While the theory of the case is tortured, and of course in my view entirely specious (ill-motivated, and several adjectives inappropriate for publication), the plaintiff was, clearly, ahead of its time. The propriety, accuracy, reasonableness, and/or honesty of cash flow projections or open market valuations for these interests in securitizations underlies, or will underlie or at least be implicated, in just about every one of the hundreds, if not thousands, of litigations arising out of the mortgage credit crunch. Those holding interests in securitizations inevitably will claim that a plethora of professionals and others - underwriters, bond insurers, accountants, rating agencies, due diligence firms, investment advisors, broker/dealers, fund managers, loan servicers, lenders - failed to accurately asses the value of the securities that they purchased. Each of that long list of potential litigants (and many others) will claim that they relied on one or more others, and everyone will claim that the lender made ill-advised loans to persons whom they knew, or should have known, could not repay the loan. Fair lending laws will come into play, as market participants try to argue that proof of violations of HOEPA, TILA, ECOA, and even RESPA make out per se cases against the lender. Borrowers will (as they already are) seek to leverage off of the confusion to argue that the members of the mortgage lending diaspora (all those on the list above other than the lender) are somehow liable for fair lending violations on a vicarious liability, assignee liability, or aiding and abetting theory.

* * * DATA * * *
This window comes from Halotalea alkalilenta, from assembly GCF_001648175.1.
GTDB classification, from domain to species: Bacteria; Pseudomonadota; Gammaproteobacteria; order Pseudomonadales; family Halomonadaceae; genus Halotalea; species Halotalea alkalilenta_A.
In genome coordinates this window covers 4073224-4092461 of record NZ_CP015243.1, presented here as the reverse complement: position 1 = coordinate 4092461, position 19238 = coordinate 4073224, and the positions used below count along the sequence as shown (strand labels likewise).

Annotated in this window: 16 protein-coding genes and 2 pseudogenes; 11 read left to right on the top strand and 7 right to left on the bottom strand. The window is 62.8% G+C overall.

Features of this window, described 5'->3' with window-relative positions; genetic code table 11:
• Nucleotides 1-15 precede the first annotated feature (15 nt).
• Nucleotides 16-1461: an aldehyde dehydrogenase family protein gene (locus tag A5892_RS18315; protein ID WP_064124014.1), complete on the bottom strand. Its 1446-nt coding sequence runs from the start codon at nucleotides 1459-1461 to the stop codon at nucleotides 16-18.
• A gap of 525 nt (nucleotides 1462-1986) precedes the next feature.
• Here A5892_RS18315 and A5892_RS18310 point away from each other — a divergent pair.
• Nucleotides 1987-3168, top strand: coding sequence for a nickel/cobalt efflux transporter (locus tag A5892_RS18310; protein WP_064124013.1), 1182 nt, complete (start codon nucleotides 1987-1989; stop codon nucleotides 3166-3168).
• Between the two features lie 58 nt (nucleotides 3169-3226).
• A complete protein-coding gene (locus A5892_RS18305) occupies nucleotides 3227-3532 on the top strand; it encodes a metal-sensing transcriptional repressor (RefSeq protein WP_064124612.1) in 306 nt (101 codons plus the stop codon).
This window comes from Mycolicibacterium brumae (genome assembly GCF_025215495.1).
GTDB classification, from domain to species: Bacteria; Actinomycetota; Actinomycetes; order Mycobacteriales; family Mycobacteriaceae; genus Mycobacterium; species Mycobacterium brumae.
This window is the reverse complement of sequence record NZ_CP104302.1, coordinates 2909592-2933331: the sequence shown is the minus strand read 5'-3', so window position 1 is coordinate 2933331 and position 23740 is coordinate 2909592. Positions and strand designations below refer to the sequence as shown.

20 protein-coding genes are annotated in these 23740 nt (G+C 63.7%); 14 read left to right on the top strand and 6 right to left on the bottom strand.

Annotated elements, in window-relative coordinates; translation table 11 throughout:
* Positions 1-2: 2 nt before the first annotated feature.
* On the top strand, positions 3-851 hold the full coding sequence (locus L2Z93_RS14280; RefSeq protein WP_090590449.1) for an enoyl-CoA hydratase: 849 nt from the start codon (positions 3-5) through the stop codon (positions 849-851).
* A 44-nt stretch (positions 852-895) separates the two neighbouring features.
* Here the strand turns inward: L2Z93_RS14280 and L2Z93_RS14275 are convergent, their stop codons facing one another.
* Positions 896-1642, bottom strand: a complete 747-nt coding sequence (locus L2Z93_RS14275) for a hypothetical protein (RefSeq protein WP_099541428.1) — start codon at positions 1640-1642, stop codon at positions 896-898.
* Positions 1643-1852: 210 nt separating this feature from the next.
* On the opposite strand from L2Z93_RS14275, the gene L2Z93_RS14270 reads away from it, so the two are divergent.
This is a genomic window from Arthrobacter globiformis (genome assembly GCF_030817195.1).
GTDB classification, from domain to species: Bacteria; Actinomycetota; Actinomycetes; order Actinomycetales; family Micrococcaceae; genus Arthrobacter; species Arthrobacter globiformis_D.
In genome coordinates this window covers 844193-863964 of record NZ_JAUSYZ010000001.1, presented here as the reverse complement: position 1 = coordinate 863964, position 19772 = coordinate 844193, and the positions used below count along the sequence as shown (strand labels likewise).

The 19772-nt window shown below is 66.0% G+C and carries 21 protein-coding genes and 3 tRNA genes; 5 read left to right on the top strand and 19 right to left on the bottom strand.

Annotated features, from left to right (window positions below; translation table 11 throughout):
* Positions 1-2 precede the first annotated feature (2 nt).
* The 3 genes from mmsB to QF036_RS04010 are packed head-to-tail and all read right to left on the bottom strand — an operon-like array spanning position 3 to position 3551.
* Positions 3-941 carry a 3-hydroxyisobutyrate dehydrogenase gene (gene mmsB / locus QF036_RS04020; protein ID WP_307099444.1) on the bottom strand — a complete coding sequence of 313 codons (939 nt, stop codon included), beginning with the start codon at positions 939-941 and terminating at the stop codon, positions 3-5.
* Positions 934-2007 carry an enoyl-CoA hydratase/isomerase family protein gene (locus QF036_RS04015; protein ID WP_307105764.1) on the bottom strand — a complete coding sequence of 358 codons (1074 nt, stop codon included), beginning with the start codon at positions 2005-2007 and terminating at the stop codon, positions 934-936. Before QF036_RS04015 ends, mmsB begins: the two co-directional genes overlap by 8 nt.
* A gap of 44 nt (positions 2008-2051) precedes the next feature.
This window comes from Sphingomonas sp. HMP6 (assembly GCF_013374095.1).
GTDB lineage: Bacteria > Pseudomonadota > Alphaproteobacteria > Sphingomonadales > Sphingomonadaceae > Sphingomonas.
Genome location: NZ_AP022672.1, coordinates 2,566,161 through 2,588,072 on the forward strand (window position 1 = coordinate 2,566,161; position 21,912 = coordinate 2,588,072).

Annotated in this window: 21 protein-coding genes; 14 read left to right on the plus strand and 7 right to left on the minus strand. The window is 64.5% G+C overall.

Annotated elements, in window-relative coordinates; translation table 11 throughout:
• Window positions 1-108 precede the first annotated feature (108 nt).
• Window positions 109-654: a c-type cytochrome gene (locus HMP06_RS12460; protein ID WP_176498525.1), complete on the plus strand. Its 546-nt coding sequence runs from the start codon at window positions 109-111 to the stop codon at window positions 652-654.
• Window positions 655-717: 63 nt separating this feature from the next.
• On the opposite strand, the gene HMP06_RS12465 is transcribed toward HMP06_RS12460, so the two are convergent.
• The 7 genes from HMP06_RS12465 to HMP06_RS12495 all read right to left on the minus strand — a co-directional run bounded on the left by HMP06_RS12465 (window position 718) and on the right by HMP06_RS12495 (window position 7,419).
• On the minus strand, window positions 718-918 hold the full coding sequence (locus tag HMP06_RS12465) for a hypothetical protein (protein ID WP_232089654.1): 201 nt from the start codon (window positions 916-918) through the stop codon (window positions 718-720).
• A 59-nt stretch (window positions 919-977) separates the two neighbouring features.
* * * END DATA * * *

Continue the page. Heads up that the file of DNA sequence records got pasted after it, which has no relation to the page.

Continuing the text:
As the reverberations of the mortgage credit crisis spread, so will litigation based on valuation issues. For example, as we all know, Bear Sterns was sold just this week for a very small fraction of its recent market price. Most commentators ascribe that result to Bear Stern's prominent participation in the mortgage lending market. The day after the Bear Sterns acquisition by J.P. Morgan, the New York Times reported that: